"If it (transforming the economic development mode) only results in empty talk instead of being implemented, then economic development cannot be promoted in a sound and rapid way, and may even not be sustained." LI YIZHONG, member of the CPPCC National Committee and former minister of industry and information technology
To help control the spread of COVID-19, the Centers for Disease Control and Prevention has recommended getting a COVID-19 test for people who show symptoms of the disease, have come into contact with someone known to have the disease, or are in vulnerable groups.
The most common form of testing for the novel coronavirus involves the use of a nasopharyngeal, or nasal, swab. The swab reaches deep into the back of a person’s nose and mouth to collect cells and fluids from the upper respiratory system, which can then be checked with diagnostic tests for the presence of the novel coronavirus known as SARS-CoV-2.
The testing procedure involves inserting a 6-inch-long swab into the cavity between the nose and mouth for 15 seconds and rotating it several times. The swabbing is repeated on the other side. The swab is then inserted into a container and sent to a lab for testing.
Dr. Shawn Nasseri, an ear, nose and throat surgeon based in Beverly Hills who has conducted many COVID-19 swab tests, told us in an email that the nasal swab “follows the floor of the nose and goes to where the nose meets the throat, or naso-pharynx.”
Asked if the swab test is safe, Nasseri said, “Absolutely. The biggest risk is discomfort. The rare person — 1 in thousands — passes out from being super sensitive or gets a mild nosebleed. It’s estimated that close to 40 million or more swabs have been performed safely in the U.S. alone.”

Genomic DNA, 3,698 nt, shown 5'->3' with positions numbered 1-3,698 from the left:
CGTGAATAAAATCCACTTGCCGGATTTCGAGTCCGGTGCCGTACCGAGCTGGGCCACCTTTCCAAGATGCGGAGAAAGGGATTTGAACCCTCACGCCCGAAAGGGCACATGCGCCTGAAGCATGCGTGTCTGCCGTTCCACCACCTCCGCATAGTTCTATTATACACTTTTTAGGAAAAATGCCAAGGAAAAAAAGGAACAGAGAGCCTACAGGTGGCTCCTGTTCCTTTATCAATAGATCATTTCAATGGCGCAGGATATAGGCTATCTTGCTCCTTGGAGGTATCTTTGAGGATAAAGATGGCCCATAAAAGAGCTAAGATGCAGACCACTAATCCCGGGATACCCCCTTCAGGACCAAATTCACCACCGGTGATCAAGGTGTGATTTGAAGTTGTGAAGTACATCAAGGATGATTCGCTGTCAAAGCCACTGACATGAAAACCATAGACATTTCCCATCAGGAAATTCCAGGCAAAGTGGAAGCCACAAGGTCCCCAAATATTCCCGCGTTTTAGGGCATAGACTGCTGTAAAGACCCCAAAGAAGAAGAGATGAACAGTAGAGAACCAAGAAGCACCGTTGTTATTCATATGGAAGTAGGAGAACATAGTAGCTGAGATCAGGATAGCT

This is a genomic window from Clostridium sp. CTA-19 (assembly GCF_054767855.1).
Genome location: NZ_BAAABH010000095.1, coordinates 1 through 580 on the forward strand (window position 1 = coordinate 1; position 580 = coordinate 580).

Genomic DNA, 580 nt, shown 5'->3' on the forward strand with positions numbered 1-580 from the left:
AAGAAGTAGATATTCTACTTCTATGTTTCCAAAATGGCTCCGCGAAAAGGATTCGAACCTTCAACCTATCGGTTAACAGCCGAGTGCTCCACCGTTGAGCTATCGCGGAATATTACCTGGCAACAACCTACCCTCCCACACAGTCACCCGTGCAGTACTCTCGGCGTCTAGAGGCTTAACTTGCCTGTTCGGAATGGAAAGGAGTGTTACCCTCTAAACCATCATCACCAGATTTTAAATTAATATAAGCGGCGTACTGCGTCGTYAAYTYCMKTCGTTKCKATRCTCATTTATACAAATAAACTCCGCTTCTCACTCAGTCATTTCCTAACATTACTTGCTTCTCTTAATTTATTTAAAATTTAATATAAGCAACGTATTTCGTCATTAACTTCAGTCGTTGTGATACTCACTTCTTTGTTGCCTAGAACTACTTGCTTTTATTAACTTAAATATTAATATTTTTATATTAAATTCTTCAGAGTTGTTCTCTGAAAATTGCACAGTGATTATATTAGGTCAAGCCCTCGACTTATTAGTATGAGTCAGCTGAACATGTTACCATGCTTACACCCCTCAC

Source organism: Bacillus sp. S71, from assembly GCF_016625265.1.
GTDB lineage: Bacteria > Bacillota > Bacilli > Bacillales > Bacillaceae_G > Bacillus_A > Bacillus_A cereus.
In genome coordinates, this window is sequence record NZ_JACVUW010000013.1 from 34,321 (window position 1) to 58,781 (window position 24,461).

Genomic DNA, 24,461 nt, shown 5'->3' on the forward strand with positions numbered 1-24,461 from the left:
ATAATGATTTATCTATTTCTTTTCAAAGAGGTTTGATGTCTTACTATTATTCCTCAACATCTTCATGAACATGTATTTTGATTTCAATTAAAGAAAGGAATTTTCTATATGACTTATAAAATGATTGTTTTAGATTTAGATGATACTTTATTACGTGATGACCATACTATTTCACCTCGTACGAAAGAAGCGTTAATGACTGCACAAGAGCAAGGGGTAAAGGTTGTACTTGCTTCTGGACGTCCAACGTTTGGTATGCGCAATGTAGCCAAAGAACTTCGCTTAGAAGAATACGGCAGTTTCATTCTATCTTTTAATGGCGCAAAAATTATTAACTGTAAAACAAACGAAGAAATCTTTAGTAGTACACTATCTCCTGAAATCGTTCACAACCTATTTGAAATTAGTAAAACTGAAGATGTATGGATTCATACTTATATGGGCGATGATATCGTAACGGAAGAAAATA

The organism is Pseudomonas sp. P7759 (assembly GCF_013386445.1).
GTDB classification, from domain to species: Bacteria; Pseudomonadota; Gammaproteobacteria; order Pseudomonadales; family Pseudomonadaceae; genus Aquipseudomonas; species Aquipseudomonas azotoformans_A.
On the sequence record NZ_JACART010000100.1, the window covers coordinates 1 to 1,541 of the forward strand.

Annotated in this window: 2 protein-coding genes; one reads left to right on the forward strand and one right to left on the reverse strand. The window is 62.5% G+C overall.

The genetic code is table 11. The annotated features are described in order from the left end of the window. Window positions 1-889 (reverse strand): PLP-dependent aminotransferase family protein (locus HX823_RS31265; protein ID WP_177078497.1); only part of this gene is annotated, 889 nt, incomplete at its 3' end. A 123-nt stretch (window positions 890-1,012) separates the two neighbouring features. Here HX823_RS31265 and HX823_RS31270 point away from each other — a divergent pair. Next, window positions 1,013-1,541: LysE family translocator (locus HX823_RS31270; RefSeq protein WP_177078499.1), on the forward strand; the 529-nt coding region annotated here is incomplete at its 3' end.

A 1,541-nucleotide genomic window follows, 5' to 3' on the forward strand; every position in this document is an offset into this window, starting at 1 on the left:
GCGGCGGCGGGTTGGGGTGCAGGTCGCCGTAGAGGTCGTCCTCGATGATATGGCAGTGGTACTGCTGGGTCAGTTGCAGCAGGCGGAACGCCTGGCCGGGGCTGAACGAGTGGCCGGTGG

But in recent weeks, viral posts on Facebook falsely claim that the nasal swab test can cause serious health issues. One post says, “The stick deep into the nose causes damage to the hamato-encephalic barrier and damages endocrine glands. This test creates an entrance to the brain for every infection.”
Dr. Yvonne Maldonado, a professor of epidemiology at the Stanford University School of Medicine, told us in an email that the Facebook claim “is not true.”
Nasseri said that “it is incredibly implausible, if not impossible, to cross the skull base and blood-brain barrier with a swab unless someone uses a rigid metal instrument and is pointing the metal object 90 degrees in the wrong direction.”
A cheery New Year hold lots of happiness for you!
Western states dominate the best states for projected job growth. Only two, Florida and Georgia, of the top 10 are located east of the Mississippi River. Rounding out the top five are Colorado (2.6% annual projected growth), North Dakota (2.5%) and Florida (2.5%).
“温家宝总理强调指出，中国有效应对了全球金融危机的严重影响，经济保持稳定快速增长。因此中国成为全球第二大经济体，在五年内GDP几乎翻番。”Luis Schmidt Montes, Chilean ambassador
Centers for Disease Control and Prevention. “质造”房地产新生态 去年求稳今年“归稳” Accessed Aug 3 2020.
Brueck, Hilary and Samantha Lee. “《量子破碎》 Business Insider. 15 Apr 2020.
Dr. Shawn Nasseri. Ear, nose and throat surgeon. Email exchange with FactCheck.org. 3 Aug 2020.
Dr. Yvonne Maldonado. Professor of epidemiology, Stanford University School of Medicine. Email exchange with FactCheck.org. 3 Aug 2020.
Fauzia, Miriam. “DNA from the bones matched that of descendants of the king's sister, while the skeleton had the twisted spine and battle injuries consistent with contemporary accounts, said researchers from the University of Leicester. USA Today. 9 July 2020.
Marty, Francisco M., et al. 四川依法开展建材抽检 确保灾后重建安全 New England Journal of Medicine. 28 May 2020.
Swenson, Ali. Tesla has an order backlog of $226 million. At the production run rate of 1000 cars a week expected at the end of 2014, that translates to a 30-week backlog. Associated Press. 7 Jul 2020.
UCDavis Health. 销售每况愈下 成都现红木家具卖场关店潮 Accessed 3 Aug 2020.
University of Queensland, Australia. 沪置换型二手房成交低迷 连环交易大多中断 Accessed Aug 3 2020.
U.S. National Library of Medicine, National Institutes of Health. “The Blood-Brain Barrier.” Accessed Aug. 4, 2020.